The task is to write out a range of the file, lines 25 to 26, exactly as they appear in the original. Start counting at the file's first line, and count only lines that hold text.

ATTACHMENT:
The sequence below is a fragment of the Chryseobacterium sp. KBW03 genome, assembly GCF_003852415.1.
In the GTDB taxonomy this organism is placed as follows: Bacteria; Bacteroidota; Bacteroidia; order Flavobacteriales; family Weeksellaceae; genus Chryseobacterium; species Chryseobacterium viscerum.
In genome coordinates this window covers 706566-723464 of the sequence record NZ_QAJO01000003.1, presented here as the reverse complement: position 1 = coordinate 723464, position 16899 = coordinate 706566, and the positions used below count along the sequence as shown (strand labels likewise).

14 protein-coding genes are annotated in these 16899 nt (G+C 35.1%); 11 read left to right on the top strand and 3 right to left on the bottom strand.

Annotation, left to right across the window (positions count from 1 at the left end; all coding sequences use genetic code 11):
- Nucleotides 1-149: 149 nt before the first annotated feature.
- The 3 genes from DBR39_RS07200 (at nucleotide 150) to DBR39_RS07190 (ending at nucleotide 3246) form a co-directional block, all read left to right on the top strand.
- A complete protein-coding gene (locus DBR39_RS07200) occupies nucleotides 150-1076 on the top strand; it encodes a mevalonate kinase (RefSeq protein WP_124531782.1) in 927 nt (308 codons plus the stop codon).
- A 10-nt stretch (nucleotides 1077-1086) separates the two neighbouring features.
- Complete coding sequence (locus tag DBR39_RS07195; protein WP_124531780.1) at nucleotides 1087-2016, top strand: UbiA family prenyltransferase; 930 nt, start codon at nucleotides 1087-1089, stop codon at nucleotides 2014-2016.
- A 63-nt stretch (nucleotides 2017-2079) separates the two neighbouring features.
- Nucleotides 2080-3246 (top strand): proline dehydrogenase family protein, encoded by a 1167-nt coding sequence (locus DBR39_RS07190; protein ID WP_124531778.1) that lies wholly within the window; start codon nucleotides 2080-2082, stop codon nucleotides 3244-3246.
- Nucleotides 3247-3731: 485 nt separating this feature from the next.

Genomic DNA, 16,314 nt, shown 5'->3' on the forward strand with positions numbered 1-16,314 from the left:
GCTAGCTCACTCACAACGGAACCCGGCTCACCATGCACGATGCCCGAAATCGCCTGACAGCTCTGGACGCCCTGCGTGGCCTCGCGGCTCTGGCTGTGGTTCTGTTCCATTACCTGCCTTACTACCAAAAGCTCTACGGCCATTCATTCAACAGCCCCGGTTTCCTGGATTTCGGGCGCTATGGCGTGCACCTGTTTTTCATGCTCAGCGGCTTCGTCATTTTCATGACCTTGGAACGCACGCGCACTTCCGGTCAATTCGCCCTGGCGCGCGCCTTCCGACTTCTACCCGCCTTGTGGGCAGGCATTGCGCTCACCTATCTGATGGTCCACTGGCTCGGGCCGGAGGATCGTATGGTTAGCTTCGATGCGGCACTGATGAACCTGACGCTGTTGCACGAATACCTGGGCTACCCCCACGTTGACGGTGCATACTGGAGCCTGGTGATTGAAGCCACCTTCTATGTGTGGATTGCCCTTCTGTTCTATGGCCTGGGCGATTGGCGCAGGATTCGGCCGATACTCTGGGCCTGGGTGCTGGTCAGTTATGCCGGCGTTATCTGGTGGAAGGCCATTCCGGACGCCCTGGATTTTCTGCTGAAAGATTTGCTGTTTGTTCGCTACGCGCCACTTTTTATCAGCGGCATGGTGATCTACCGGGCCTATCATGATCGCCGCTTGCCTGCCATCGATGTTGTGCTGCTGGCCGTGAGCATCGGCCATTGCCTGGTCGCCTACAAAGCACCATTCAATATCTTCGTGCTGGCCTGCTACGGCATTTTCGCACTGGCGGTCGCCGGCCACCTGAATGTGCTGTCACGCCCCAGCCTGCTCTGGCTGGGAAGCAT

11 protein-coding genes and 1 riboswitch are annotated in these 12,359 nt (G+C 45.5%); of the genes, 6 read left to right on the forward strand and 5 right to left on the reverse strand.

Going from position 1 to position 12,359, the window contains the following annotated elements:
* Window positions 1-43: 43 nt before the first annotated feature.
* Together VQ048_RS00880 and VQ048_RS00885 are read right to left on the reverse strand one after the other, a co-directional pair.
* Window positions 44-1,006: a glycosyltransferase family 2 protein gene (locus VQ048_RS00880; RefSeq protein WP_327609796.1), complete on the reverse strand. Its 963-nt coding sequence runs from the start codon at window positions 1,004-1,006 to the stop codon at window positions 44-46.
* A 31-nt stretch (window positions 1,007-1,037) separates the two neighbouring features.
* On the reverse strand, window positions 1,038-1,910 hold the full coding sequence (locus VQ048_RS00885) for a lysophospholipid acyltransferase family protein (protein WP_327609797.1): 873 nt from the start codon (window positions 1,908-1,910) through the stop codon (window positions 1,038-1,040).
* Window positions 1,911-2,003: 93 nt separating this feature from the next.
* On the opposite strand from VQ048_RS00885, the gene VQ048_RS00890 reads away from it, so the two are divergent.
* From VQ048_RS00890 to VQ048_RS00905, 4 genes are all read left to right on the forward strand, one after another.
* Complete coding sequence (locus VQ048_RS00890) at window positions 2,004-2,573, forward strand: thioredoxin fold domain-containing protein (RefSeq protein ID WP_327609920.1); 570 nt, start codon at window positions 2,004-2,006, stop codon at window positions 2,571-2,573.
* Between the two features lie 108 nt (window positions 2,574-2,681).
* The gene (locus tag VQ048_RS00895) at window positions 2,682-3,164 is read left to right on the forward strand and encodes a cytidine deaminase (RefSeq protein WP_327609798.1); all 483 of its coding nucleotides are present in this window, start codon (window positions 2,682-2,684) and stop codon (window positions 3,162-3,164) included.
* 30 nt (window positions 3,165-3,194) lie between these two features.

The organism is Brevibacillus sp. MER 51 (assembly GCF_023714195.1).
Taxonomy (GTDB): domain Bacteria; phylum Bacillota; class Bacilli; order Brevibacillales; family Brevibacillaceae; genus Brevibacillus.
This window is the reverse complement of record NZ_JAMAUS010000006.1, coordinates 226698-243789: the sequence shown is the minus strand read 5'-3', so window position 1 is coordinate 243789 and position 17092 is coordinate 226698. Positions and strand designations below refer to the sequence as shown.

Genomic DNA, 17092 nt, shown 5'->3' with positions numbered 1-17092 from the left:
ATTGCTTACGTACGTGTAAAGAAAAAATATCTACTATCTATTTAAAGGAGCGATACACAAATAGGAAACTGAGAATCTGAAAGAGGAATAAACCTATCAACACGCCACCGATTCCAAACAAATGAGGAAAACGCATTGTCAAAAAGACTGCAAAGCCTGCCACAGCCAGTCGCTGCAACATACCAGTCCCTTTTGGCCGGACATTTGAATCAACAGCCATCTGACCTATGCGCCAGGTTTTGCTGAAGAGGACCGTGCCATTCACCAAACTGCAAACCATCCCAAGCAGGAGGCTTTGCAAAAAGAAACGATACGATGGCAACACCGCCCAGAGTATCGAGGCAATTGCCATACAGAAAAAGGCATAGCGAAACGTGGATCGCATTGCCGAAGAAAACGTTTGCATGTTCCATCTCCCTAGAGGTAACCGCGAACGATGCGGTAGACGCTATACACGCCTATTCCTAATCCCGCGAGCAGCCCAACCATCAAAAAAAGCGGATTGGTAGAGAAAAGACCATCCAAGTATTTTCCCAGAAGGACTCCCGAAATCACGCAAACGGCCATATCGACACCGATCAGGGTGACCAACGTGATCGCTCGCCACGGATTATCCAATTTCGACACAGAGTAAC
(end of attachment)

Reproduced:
* From VQ048_RS00890 to VQ048_RS00905, 4 genes are all read left to right on the forward strand, one after another.
* Complete coding sequence (locus VQ048_RS00890) at window positions 2,004-2,573, forward strand: thioredoxin fold domain-containing protein (RefSeq protein ID WP_327609920.1); 570 nt, start codon at window positions 2,004-2,006, stop codon at window positions 2,571-2,573.